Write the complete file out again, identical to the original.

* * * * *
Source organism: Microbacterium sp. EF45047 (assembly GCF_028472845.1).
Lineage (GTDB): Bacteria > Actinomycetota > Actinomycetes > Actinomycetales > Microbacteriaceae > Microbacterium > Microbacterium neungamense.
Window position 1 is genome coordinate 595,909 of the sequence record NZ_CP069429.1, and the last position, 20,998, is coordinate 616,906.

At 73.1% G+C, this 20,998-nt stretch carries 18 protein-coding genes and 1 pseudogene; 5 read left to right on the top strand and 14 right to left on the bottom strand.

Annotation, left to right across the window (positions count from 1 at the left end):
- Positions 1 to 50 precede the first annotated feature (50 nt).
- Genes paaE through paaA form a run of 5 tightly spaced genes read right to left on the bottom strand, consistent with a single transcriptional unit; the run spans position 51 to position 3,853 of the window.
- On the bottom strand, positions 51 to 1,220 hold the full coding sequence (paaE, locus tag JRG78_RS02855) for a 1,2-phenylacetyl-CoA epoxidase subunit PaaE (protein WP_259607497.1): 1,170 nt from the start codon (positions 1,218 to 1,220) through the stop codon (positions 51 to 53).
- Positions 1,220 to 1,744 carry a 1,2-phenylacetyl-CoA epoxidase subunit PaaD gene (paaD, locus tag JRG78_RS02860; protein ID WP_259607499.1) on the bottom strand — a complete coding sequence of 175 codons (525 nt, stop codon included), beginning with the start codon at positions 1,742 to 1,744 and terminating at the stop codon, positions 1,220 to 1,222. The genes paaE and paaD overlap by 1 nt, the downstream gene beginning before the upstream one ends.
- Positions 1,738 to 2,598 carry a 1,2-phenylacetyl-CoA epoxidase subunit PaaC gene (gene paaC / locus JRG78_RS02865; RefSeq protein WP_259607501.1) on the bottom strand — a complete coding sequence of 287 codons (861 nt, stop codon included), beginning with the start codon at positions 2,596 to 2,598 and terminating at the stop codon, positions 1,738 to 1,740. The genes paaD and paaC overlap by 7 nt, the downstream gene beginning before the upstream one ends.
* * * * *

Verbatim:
Source organism: Microbacterium sp. EF45047 (assembly GCF_028472845.1).
Lineage (GTDB): Bacteria > Actinomycetota > Actinomycetes > Actinomycetales > Microbacteriaceae > Microbacterium > Microbacterium neungamense.
Window position 1 is genome coordinate 595,909 of the sequence record NZ_CP069429.1, and the last position, 20,998, is coordinate 616,906.

At 73.1% G+C, this 20,998-nt stretch carries 18 protein-coding genes and 1 pseudogene; 5 read left to right on the top strand and 14 right to left on the bottom strand.

Annotation, left to right across the window (positions count from 1 at the left end):
- Positions 1 to 50 precede the first annotated feature (50 nt).
- Genes paaE through paaA form a run of 5 tightly spaced genes read right to left on the bottom strand, consistent with a single transcriptional unit; the run spans position 51 to position 3,853 of the window.
- On the bottom strand, positions 51 to 1,220 hold the full coding sequence (paaE, locus tag JRG78_RS02855) for a 1,2-phenylacetyl-CoA epoxidase subunit PaaE (protein WP_259607497.1): 1,170 nt from the start codon (positions 1,218 to 1,220) through the stop codon (positions 51 to 53).
- Positions 1,220 to 1,744 carry a 1,2-phenylacetyl-CoA epoxidase subunit PaaD gene (paaD, locus tag JRG78_RS02860; protein ID WP_259607499.1) on the bottom strand — a complete coding sequence of 175 codons (525 nt, stop codon included), beginning with the start codon at positions 1,742 to 1,744 and terminating at the stop codon, positions 1,220 to 1,222. The genes paaE and paaD overlap by 1 nt, the downstream gene beginning before the upstream one ends.
- Positions 1,738 to 2,598 carry a 1,2-phenylacetyl-CoA epoxidase subunit PaaC gene (gene paaC / locus JRG78_RS02865; RefSeq protein WP_259607501.1) on the bottom strand — a complete coding sequence of 287 codons (861 nt, stop codon included), beginning with the start codon at positions 2,596 to 2,598 and terminating at the stop codon, positions 1,738 to 1,740. The genes paaD and paaC overlap by 7 nt, the downstream gene beginning before the upstream one ends.